Clearly, the domestic macroeconomic landscape remains highly exposed to external shocks – lending credence to a recent downgrade of Nigeria’s sovereign issuer rating by Moody’s despite maintaining a stable outlook – creating limited confidence for foreign direct investors. In its Global Competitiveness Report for 2017-2018, the World Economic Forum (WEF) ranked Nigeria 125th among 137 countries, implying that the set of institutions, policies, and factors that determine the level of productivity in the domestic economy are still weak.
We reiterate that achieving Nigeria’s long-term growth rate of 7%, requiring c.28% investment/GDP ratio, under current capital import conditions, remains to be seen. For instance, annualizing the reported FDI of N117.60 billion (compared with the historical range of USD1.25 billion – USD1.75 billion quarterly) translates to less than 1% of the country’s yearly investment requirement of USD100 billion, and – as a percentage of GDP – lags the run rates posted by the above-highlighted comparables. While acknowledging the positive impact of the recent World Bank’s Ease of Doing Business Report for 2018 placing Nigeria in the 145th position (169th position in 2017), and ranking the country among the top 10 countries that improved on reforms, we believe more coordinated harmony between monetary and fiscal policies will be crucial to fostering political stability, achieving stable growth and inflation, aligning foreign exchange, and boosting government spending. To this end, we look for improved visibility and more aggressive implementation of the Economic Recovery and Growth Plan (ERGP), further improvement in the ease of doing business, increased dollar liquidity to manufacturers, particularly the SMEs, and a broader pioneer tax incentive.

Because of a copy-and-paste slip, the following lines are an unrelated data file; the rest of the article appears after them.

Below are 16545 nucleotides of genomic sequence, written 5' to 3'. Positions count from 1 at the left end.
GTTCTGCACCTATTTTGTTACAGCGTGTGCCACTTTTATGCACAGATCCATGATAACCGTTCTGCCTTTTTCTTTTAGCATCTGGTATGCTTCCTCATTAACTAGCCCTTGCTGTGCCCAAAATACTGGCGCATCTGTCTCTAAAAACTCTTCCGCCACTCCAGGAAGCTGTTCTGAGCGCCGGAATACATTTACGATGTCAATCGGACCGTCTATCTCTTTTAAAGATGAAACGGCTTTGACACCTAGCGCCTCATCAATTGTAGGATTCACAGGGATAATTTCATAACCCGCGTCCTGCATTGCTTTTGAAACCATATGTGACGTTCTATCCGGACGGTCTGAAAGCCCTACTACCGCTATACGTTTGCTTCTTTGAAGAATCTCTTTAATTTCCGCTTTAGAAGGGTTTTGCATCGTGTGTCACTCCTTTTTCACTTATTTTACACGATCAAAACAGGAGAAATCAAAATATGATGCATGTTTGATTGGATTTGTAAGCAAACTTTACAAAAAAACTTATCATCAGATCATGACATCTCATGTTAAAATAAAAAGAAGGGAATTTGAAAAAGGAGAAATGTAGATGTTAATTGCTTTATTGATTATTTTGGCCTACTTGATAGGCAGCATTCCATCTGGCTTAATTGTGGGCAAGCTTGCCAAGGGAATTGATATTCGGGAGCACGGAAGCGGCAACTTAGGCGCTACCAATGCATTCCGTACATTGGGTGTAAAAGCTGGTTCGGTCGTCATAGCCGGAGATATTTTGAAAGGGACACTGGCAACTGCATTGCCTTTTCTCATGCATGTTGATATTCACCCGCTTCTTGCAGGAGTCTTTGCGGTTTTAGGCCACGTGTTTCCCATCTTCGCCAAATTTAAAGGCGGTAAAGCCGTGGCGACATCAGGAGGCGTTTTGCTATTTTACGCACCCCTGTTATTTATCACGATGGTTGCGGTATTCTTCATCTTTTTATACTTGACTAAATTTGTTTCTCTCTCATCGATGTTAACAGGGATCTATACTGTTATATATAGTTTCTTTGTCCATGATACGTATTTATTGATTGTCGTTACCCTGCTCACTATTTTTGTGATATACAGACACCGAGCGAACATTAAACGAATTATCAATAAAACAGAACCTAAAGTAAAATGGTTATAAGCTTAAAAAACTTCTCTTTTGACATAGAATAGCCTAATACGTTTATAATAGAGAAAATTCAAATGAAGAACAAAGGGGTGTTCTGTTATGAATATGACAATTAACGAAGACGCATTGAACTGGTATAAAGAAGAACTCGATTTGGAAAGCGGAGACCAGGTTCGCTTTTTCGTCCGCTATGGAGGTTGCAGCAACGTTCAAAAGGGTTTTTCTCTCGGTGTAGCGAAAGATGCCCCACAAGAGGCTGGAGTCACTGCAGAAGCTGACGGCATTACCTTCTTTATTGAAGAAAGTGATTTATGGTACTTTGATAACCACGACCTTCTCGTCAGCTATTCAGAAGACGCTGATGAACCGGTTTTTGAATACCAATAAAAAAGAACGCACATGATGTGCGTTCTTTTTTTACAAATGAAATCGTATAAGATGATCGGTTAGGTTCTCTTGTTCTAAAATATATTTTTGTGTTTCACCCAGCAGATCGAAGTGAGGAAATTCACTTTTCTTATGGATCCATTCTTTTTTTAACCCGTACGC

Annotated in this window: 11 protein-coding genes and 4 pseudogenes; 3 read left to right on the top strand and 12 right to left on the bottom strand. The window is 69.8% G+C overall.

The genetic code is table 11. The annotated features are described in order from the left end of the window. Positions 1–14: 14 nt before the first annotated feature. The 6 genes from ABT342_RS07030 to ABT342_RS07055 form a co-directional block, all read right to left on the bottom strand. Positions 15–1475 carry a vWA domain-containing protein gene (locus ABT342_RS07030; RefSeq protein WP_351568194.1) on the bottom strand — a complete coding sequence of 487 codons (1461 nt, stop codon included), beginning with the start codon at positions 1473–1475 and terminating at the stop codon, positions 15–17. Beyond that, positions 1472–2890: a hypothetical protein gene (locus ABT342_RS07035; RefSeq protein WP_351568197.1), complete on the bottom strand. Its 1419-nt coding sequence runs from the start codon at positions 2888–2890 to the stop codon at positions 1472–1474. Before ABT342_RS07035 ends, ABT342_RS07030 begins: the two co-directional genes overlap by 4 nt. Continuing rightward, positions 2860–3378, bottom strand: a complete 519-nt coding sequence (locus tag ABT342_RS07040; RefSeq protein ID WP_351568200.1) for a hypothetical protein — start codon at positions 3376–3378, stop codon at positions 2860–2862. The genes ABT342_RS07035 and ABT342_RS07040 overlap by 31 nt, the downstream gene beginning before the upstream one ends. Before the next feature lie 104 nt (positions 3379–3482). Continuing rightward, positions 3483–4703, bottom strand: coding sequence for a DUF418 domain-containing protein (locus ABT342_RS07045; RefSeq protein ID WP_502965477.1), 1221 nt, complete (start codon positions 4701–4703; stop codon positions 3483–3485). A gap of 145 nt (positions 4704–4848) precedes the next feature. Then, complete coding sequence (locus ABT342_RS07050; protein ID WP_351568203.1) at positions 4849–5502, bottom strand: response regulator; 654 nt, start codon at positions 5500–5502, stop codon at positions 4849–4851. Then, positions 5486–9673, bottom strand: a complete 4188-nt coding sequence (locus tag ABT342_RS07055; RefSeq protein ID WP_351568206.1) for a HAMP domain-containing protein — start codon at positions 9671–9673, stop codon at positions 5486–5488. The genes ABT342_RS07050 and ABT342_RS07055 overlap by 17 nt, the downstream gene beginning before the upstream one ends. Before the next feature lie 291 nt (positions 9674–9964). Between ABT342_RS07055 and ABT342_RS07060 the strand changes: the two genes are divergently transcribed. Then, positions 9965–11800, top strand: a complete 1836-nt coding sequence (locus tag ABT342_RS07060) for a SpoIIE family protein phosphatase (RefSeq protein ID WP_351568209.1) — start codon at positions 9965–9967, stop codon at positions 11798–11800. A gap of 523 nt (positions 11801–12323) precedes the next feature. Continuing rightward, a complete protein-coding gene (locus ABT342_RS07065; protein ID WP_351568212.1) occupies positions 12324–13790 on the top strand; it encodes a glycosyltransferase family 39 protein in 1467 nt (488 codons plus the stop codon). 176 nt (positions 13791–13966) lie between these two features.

Increased Equities Flows Further Support Foreign Portfolio Investment